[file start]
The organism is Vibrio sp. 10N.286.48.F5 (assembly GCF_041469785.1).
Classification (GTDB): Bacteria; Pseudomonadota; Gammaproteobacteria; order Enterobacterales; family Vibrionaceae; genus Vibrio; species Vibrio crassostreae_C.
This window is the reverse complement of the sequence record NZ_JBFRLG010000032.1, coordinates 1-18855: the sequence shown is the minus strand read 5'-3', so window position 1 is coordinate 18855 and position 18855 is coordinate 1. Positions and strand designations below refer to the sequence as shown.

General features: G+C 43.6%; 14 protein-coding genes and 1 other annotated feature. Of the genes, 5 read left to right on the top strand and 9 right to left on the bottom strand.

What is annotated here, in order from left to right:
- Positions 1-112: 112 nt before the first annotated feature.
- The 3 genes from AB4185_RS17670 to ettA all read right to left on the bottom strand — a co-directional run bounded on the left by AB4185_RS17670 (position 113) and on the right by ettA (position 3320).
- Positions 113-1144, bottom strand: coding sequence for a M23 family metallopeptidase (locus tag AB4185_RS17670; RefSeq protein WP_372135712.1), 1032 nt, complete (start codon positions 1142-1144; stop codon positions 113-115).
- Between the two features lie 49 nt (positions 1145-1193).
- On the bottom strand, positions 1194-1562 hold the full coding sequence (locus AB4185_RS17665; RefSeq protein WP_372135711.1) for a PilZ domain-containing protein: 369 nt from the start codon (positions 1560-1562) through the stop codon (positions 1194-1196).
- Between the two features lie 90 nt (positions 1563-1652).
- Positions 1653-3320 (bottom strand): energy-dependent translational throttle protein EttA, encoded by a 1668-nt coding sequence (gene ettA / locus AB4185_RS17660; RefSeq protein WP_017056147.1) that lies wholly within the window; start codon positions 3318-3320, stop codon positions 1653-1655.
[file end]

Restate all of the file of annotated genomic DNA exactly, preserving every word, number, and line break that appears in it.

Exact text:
The organism is Vibrio sp. 10N.286.48.F5 (assembly GCF_041469785.1).
Classification (GTDB): Bacteria; Pseudomonadota; Gammaproteobacteria; order Enterobacterales; family Vibrionaceae; genus Vibrio; species Vibrio crassostreae_C.
This window is the reverse complement of the sequence record NZ_JBFRLG010000032.1, coordinates 1-18855: the sequence shown is the minus strand read 5'-3', so window position 1 is coordinate 18855 and position 18855 is coordinate 1. Positions and strand designations below refer to the sequence as shown.

General features: G+C 43.6%; 14 protein-coding genes and 1 other annotated feature. Of the genes, 5 read left to right on the top strand and 9 right to left on the bottom strand.

What is annotated here, in order from left to right:
- Positions 1-112: 112 nt before the first annotated feature.
- The 3 genes from AB4185_RS17670 to ettA all read right to left on the bottom strand — a co-directional run bounded on the left by AB4185_RS17670 (position 113) and on the right by ettA (position 3320).
- Positions 113-1144, bottom strand: coding sequence for a M23 family metallopeptidase (locus tag AB4185_RS17670; RefSeq protein WP_372135712.1), 1032 nt, complete (start codon positions 1142-1144; stop codon positions 113-115).
- Between the two features lie 49 nt (positions 1145-1193).
- On the bottom strand, positions 1194-1562 hold the full coding sequence (locus AB4185_RS17665; RefSeq protein WP_372135711.1) for a PilZ domain-containing protein: 369 nt from the start codon (positions 1560-1562) through the stop codon (positions 1194-1196).
- Between the two features lie 90 nt (positions 1563-1652).
- Positions 1653-3320 (bottom strand): energy-dependent translational throttle protein EttA, encoded by a 1668-nt coding sequence (gene ettA / locus AB4185_RS17660; RefSeq protein WP_017056147.1) that lies wholly within the window; start codon positions 3318-3320, stop codon positions 1653-1655.